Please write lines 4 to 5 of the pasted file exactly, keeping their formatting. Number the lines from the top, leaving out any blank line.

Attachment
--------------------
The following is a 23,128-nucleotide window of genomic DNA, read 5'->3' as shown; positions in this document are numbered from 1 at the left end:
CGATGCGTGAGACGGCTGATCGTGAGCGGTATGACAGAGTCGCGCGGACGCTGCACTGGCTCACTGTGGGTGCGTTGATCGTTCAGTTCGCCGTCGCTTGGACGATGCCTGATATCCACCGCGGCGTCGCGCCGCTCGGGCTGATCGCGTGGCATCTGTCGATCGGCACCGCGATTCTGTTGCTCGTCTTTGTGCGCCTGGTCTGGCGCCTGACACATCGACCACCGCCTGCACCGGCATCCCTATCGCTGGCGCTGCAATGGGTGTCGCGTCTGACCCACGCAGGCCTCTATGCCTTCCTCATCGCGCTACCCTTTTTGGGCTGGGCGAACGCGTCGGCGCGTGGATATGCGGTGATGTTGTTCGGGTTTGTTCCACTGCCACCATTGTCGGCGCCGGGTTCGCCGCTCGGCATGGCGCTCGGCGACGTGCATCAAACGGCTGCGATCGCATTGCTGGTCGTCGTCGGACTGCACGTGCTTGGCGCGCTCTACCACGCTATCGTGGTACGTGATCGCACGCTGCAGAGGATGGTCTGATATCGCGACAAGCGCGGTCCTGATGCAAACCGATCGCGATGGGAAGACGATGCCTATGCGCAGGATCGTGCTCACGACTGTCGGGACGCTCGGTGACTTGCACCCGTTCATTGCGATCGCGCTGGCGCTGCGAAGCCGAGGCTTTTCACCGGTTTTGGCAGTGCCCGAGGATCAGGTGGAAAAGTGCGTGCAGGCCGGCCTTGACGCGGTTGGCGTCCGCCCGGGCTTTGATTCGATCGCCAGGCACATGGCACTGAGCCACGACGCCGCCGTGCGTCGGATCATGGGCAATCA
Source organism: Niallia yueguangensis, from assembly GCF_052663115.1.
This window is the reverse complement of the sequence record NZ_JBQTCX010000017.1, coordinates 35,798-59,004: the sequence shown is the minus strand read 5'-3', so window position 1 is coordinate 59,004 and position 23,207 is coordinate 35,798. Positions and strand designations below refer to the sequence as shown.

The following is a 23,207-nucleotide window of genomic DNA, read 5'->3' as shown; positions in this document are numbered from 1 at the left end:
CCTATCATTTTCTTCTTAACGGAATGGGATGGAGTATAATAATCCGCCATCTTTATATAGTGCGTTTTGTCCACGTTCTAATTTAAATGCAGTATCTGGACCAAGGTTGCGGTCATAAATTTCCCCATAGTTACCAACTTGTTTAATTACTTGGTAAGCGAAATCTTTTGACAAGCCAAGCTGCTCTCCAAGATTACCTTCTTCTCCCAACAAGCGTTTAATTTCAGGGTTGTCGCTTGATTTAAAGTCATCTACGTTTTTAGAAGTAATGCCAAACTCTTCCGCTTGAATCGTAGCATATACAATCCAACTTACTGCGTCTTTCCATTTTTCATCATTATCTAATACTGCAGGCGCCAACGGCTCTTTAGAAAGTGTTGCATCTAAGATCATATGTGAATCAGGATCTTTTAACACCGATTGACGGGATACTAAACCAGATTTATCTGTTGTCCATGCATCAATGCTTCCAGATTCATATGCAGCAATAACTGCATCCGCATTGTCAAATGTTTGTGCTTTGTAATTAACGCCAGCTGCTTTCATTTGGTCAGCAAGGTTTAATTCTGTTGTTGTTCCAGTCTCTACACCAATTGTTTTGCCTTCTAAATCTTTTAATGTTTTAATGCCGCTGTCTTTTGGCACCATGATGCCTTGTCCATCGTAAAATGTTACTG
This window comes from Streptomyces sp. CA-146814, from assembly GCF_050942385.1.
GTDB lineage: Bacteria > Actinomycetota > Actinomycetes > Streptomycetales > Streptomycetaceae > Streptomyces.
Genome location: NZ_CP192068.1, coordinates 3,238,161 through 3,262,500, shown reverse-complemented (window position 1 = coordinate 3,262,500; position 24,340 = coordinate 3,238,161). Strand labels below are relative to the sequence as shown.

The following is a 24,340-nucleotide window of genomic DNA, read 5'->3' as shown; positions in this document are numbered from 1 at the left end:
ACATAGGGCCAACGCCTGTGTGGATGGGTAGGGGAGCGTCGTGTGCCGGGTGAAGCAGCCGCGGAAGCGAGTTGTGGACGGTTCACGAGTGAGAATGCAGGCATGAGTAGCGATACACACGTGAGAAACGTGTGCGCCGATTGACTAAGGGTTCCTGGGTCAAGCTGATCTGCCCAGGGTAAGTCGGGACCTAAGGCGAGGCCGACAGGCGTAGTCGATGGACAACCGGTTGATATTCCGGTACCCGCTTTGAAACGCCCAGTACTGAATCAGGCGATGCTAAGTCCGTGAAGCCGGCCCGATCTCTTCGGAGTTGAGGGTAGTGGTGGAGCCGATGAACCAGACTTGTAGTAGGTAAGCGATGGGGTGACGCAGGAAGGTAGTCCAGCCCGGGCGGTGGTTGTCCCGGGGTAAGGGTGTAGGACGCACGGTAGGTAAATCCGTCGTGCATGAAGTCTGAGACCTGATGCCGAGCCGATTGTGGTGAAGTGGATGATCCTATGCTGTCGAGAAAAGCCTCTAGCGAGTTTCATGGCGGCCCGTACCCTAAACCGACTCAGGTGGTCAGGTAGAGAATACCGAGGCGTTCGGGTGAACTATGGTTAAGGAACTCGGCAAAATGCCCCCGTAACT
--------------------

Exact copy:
This window is the reverse complement of the sequence record NZ_JBQTCX010000017.1, coordinates 35,798-59,004: the sequence shown is the minus strand read 5'-3', so window position 1 is coordinate 59,004 and position 23,207 is coordinate 35,798. Positions and strand designations below refer to the sequence as shown.

The following is a 23,207-nucleotide window of genomic DNA, read 5'->3' as shown; positions in this document are numbered from 1 at the left end: